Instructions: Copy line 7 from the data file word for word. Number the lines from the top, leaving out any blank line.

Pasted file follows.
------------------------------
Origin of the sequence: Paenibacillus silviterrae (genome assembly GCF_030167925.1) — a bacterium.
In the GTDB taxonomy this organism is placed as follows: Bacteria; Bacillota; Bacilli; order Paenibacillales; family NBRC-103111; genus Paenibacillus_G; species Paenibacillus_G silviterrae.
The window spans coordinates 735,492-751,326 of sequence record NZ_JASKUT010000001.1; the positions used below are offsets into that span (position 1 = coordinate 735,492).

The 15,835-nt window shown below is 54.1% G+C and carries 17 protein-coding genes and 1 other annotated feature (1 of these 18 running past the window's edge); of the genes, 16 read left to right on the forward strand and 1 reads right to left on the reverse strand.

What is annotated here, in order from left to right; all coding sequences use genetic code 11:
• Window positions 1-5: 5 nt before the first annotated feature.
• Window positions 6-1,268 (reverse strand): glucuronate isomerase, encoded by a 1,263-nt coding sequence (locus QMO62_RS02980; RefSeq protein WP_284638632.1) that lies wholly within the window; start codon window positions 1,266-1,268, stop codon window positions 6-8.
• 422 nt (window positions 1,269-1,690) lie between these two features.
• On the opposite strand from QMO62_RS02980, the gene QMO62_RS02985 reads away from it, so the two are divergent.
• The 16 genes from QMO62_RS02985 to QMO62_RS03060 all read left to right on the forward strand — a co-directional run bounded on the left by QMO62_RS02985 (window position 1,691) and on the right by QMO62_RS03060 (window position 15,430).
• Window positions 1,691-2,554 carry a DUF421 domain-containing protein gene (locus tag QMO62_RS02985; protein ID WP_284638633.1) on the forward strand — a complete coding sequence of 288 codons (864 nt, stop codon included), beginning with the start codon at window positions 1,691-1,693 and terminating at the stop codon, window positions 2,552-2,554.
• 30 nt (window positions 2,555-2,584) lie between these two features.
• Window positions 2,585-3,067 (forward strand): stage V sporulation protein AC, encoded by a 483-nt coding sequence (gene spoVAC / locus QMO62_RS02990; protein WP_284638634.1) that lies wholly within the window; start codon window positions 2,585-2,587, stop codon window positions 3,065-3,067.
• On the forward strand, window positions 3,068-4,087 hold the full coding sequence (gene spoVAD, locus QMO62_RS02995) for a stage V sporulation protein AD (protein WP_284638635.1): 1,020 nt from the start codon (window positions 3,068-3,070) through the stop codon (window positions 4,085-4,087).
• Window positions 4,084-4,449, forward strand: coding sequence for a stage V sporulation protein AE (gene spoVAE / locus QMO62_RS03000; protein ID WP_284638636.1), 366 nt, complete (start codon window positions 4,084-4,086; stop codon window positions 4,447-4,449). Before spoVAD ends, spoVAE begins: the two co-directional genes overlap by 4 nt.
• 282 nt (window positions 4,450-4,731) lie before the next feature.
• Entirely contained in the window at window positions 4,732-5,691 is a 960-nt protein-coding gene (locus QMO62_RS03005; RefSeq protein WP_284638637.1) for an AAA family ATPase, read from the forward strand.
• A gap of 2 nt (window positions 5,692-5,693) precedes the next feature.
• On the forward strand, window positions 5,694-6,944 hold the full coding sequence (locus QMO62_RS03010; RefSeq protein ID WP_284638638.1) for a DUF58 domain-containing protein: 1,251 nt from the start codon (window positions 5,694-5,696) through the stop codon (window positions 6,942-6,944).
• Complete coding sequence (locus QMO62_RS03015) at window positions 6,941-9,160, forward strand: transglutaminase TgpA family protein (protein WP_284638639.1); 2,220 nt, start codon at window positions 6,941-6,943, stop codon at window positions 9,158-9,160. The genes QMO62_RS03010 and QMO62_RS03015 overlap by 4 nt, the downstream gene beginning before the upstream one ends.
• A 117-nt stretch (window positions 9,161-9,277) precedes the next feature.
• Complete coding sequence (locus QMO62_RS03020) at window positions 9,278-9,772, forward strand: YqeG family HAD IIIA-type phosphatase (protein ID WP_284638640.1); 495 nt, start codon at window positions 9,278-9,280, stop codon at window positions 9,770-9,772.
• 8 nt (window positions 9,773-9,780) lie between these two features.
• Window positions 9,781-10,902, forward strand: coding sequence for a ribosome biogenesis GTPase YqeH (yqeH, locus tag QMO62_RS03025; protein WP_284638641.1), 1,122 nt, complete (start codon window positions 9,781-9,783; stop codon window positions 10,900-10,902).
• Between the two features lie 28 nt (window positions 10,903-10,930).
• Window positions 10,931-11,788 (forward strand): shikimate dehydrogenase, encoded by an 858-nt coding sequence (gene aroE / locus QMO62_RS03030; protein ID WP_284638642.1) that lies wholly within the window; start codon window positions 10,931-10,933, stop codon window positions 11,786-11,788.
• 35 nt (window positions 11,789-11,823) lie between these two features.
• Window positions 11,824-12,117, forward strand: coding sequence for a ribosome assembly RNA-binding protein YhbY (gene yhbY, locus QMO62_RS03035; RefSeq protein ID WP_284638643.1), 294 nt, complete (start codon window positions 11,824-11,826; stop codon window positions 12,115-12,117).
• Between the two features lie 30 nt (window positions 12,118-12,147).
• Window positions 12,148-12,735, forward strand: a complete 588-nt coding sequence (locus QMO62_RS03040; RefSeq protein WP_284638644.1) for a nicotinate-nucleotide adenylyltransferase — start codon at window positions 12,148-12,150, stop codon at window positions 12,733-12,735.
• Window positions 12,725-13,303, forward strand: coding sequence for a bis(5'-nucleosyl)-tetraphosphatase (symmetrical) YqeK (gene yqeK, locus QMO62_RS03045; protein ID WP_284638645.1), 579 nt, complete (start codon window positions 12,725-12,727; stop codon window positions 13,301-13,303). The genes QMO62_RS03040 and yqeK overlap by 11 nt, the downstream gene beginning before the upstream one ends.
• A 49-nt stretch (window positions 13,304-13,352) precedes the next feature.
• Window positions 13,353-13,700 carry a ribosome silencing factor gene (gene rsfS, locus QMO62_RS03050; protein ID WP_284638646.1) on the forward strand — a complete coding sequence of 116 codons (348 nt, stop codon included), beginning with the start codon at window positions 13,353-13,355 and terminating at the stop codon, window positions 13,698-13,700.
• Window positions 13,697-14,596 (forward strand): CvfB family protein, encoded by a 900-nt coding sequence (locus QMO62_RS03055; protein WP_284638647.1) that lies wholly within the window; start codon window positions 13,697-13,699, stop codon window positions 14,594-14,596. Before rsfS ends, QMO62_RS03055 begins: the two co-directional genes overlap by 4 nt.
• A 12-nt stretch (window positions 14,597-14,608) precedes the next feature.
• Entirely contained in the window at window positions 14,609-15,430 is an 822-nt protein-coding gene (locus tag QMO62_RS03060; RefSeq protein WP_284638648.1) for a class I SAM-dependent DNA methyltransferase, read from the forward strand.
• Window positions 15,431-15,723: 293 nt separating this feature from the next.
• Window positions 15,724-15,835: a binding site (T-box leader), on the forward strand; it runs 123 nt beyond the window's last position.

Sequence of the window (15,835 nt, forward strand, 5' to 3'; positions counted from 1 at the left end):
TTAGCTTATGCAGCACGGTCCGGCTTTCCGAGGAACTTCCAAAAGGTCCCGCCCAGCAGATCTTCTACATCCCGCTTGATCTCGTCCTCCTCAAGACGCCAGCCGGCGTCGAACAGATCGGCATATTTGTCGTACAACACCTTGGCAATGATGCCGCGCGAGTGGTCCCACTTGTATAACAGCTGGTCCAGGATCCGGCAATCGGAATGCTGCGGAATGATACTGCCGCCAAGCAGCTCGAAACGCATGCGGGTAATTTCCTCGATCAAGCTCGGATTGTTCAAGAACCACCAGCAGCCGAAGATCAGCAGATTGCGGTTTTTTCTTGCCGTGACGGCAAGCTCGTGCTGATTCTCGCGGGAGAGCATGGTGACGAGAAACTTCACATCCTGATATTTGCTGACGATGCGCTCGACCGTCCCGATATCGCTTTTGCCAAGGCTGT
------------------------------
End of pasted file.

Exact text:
• Window positions 6-1,268 (reverse strand): glucuronate isomerase, encoded by a 1,263-nt coding sequence (locus QMO62_RS02980; RefSeq protein WP_284638632.1) that lies wholly within the window; start codon window positions 1,266-1,268, stop codon window positions 6-8.